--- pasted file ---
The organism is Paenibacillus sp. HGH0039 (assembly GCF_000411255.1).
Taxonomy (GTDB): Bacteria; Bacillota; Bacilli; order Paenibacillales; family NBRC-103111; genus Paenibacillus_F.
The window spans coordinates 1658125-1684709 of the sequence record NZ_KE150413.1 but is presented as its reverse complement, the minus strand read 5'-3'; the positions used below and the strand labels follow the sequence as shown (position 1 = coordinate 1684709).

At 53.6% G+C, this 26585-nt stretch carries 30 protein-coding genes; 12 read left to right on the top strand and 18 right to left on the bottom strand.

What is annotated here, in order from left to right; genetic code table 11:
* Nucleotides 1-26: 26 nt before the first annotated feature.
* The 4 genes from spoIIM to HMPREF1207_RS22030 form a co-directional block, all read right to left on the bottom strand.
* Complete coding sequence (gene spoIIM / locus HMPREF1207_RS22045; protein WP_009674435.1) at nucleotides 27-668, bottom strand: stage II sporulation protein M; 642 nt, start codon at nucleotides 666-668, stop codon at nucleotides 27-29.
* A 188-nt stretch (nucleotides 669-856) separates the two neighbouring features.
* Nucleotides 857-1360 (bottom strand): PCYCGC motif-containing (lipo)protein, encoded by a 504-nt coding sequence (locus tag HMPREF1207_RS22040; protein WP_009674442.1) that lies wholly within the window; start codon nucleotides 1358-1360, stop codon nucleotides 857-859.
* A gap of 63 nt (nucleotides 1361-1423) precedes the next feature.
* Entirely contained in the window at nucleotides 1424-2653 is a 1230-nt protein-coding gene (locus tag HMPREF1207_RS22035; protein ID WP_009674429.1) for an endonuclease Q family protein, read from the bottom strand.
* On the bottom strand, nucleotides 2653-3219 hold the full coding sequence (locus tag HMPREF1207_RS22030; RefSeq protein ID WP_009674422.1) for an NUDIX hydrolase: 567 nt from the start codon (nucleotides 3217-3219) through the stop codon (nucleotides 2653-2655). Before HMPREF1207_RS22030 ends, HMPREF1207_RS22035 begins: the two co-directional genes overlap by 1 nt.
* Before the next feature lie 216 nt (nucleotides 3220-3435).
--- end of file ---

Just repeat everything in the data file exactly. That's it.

The organism is Paenibacillus sp. HGH0039 (assembly GCF_000411255.1).
Taxonomy (GTDB): Bacteria; Bacillota; Bacilli; order Paenibacillales; family NBRC-103111; genus Paenibacillus_F.
The window spans coordinates 1658125-1684709 of the sequence record NZ_KE150413.1 but is presented as its reverse complement, the minus strand read 5'-3'; the positions used below and the strand labels follow the sequence as shown (position 1 = coordinate 1684709).

At 53.6% G+C, this 26585-nt stretch carries 30 protein-coding genes; 12 read left to right on the top strand and 18 right to left on the bottom strand.

What is annotated here, in order from left to right; genetic code table 11:
* Nucleotides 1-26: 26 nt before the first annotated feature.
* The 4 genes from spoIIM to HMPREF1207_RS22030 form a co-directional block, all read right to left on the bottom strand.
* Complete coding sequence (gene spoIIM / locus HMPREF1207_RS22045; protein WP_009674435.1) at nucleotides 27-668, bottom strand: stage II sporulation protein M; 642 nt, start codon at nucleotides 666-668, stop codon at nucleotides 27-29.
* A 188-nt stretch (nucleotides 669-856) separates the two neighbouring features.
* Nucleotides 857-1360 (bottom strand): PCYCGC motif-containing (lipo)protein, encoded by a 504-nt coding sequence (locus tag HMPREF1207_RS22040; protein WP_009674442.1) that lies wholly within the window; start codon nucleotides 1358-1360, stop codon nucleotides 857-859.
* A gap of 63 nt (nucleotides 1361-1423) precedes the next feature.
* Entirely contained in the window at nucleotides 1424-2653 is a 1230-nt protein-coding gene (locus tag HMPREF1207_RS22035; protein ID WP_009674429.1) for an endonuclease Q family protein, read from the bottom strand.
* On the bottom strand, nucleotides 2653-3219 hold the full coding sequence (locus tag HMPREF1207_RS22030; RefSeq protein ID WP_009674422.1) for an NUDIX hydrolase: 567 nt from the start codon (nucleotides 3217-3219) through the stop codon (nucleotides 2653-2655). Before HMPREF1207_RS22030 ends, HMPREF1207_RS22035 begins: the two co-directional genes overlap by 1 nt.
* Before the next feature lie 216 nt (nucleotides 3220-3435).